as the leading edge, but then precise data could not be sent, meaning no color control and the zero state latch/reset value could not be sent correctly.

    I now don't believe it is possible using software based on the above article and included datasheet.

    The actual neopixel module source might be of some help in understanding:


  • @Robin, thanks for the encouragement) I have tried sending data as you offered with no effect. I feel that there is nothing left to try with the software part. Another reason why I was evading hardware fixes is that all my components are SMD, and transistors have the TO-236AB package. I have a soldering station with a hot air gun, so soldering these components on a factory-quality PCB is fairly easy. But I can hardly imagine how to make this "in-the-air" fix with SMD components. Resistors are SMD too, they are 0805. So here comes the tricky part.

    By the way, I have two separate lines of Neopixels. One of them is on B5 and another one on B6 port. There is no SPI on B6. I have seen, that latest Espruino version can setup SPI on every pin, but does it have enough speed to control the Neopixels?

    Here is how my whole project looks like. Just in case.

  • I noticed this thread is posted under other boards, may I ask which board you are using, as the answer is, depends. I can provide more, knowing that based on my successes.

    Also, did you catch #18 as I made a post at the same instant your #19 came through.

  • Yep, I've seen it. I am using my own board and I made a custom build of Espruino for it. Nothing special, it is based on STM32Discovery with the package changed to LQFP48 and some more little tweaks. I also used pin_names_direct as @Gordon offered. I have posted a link to my board PCB layout and diagram in my previous post.

  • Ahhh,

    'I was evading hardware fixes is that all my components are SMD'

    Had a hunch that might have been the reason. Did my prototyping with a breadboard, so made a false assumption there. Might have been what @allObjects was thinking in #2 above also re:TO-92. Now I look at my strip and the SMD stuff there and have to agree, not easy. If fact near impossible?

    ' I am using my own board'

    So does this board then only use hardware SPI ? e.g. is it capable of software SPI ?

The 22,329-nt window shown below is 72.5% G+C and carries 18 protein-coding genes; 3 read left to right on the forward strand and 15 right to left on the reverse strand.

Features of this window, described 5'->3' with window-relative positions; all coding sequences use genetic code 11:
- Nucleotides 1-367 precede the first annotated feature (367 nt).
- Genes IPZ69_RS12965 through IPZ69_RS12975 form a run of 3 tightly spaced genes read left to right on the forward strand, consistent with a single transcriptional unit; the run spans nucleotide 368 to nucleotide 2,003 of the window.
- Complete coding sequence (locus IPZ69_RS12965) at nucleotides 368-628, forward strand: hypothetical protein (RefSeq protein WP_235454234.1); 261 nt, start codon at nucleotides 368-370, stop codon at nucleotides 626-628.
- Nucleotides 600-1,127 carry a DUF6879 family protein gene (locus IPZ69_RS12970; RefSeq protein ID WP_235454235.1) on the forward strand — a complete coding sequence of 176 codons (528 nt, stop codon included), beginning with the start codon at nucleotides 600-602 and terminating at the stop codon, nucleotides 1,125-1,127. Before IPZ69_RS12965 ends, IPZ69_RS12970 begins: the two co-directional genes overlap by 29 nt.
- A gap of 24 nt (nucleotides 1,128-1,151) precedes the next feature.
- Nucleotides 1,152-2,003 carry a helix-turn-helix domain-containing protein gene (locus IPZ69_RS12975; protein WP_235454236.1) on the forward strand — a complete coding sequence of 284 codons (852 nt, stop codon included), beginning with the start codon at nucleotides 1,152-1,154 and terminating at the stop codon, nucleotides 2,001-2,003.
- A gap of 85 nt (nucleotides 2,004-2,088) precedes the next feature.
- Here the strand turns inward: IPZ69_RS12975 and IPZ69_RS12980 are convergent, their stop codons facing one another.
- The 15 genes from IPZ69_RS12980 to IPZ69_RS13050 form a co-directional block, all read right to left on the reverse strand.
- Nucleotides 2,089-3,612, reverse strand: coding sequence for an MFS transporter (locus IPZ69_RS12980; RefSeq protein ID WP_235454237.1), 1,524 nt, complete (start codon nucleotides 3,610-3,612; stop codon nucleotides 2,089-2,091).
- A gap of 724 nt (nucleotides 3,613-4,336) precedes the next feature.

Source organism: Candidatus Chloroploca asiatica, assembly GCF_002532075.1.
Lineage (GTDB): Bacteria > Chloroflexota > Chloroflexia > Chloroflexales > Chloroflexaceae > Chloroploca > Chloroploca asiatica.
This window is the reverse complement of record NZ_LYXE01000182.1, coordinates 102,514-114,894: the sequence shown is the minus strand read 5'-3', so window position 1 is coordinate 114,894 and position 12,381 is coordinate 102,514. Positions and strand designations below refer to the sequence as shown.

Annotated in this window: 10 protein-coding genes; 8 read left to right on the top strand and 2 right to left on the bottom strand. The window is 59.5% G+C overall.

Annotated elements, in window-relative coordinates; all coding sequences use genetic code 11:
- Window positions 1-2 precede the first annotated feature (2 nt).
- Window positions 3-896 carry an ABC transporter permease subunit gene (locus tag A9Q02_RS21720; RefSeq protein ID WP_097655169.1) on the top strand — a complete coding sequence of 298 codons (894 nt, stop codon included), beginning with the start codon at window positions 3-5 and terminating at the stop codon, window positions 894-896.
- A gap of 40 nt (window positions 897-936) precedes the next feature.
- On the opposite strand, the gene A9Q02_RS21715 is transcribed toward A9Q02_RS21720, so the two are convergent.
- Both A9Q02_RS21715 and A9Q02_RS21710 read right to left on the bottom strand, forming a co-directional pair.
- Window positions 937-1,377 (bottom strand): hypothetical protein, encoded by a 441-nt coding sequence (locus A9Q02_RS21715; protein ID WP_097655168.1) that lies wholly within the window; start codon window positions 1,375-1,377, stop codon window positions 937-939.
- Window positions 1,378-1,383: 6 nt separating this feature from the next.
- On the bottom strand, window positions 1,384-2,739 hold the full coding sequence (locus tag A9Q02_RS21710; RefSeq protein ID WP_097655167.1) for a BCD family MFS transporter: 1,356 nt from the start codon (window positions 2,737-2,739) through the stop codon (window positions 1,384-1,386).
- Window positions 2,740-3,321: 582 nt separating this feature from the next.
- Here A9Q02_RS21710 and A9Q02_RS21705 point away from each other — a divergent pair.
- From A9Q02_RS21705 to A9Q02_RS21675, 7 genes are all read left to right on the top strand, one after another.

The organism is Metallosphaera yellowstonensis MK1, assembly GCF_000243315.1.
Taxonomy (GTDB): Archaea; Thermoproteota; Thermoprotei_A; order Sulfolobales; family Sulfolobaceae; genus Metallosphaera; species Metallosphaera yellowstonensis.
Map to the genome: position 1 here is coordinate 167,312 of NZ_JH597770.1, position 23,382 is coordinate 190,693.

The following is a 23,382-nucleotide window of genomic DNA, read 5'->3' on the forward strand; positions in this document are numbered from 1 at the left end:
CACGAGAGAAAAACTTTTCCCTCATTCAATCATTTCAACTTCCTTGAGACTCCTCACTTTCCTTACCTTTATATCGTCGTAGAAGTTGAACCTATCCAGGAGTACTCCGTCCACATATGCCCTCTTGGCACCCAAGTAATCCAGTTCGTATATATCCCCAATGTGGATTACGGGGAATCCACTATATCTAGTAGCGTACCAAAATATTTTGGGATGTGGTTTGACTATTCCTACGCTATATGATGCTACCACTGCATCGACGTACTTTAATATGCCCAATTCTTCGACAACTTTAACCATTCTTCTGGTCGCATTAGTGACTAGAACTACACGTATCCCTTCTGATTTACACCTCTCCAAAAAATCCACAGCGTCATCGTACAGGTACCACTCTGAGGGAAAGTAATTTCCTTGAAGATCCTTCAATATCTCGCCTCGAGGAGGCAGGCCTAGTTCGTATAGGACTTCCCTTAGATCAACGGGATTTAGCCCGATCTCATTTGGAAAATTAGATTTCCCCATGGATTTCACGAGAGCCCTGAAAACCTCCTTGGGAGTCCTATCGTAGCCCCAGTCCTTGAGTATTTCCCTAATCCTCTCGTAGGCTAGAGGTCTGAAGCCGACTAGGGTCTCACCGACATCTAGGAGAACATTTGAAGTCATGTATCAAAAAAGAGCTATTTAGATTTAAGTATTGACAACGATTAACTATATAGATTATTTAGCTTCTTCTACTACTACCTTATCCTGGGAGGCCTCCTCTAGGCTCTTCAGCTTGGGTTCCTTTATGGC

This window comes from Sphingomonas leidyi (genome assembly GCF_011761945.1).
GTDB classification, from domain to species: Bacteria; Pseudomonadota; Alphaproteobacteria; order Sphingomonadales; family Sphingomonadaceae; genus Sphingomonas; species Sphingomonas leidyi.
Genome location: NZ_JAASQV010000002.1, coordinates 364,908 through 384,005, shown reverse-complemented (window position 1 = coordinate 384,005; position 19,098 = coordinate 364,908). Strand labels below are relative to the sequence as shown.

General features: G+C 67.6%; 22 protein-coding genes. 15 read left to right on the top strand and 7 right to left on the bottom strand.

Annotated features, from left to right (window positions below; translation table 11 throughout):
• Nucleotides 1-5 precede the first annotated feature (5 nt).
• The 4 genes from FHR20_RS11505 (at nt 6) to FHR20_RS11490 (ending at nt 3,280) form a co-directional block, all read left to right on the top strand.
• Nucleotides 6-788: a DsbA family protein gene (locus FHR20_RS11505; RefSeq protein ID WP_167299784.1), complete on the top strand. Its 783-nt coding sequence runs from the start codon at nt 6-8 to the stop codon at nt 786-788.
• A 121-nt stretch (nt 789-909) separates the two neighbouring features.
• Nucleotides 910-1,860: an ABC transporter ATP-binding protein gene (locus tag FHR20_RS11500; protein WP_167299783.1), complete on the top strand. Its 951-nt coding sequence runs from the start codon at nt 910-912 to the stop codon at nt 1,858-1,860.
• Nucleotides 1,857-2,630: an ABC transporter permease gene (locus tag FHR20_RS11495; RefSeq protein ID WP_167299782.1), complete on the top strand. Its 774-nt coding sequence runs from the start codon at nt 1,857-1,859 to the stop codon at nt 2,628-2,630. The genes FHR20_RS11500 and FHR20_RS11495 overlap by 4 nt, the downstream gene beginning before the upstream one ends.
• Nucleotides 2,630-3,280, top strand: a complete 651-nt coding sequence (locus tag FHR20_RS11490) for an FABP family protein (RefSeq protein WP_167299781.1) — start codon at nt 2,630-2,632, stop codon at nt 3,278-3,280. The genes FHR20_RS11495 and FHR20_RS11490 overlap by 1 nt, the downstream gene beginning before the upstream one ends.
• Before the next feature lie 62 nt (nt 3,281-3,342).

' I feel that there is nothing left to try with the software part'

    Do you agree with my #18 assessment based on the article pp and datasheet data zero and data one diagram?

  • Do you agree with my #18 assessment

    Absolutely. Thinking on how to add one more transistor on each line there. There is enough room, but I want to minimize the mess.

    So does this board then only use hardware SPI? e.g. is it capable of software SPI?

    I have no idea. The datasheet says that there is an SPI on the B5 pin. I am using Espruino's SPI.setup function. When I use it on the B5 port it is ok. When I use it on B6 port there is an error "ERROR: Pin B6 is not capable of SPI1 MOSI". I don't know what characteristics a port should have to be capable of a software SPI. As I mentioned earlier, there is this line in Espruino's 2.0 update notes:

    Software Serial Transmit and Receive on any pin

    Isn't this an SPI? This looks very promising.

  • ...take a look at this conversation about Hardware OR Software I2C/SPI/USART/... and HOWTO do it. I hope it of some help to you.

  • EDIT: Post #24 with link to post created around the same time, arrived simultaneously as I posted #25 Apparently answers what I mentioned below, I was unable to check.

    EDIT2: (3 hours later) disregard edit apparent above - either a load of doc pages have to be fine tuned (which would have been completed before 2V0 press release) or my original hunch stands based on:


    'Some boards such as those based on nRF52 chips can have SPI on any pins'

    'On STM32F1-based parts, you cannot mix AF and non-AF pins (SPI pins are usually grouped on the chip - and you can't mix pins from two groups)'

    When I saw pin B5 I immediately thought, must be running on a Pico as one of the three hardware SPI pins is B5

    Just checked: (is that the same as your project?)


    and that reference indicates 2 hdwr SPI pins, also B5 and B15 similarly to the Pico


    Now if one checks the reference of



    ex: '32 x GPIO (capable of PWM, SPI, I2C, UART)'

    Then I saw your error:

    'ERROR: Pin B6 is not capable of SPI1 MOSI'

    I thought I saw that error in the source, close but not exact,


    but I did find this on Line 92

    '* On some platforms like STM32, pins capable of hardware SPI MOSI are required.'

    So, although I would verify this with @Gordon, as the older boards (that I am familiar with) required hardware SPI, I have made the assumption, without further checking, that the new 2V0 software SPI feature was available on the newer hardware, the Pixl and MDBT42Q

    I'll agree that in the link you mentioned that this topic could be mis-understood.

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Logically invert the pin?

Posted by Avatar for George @George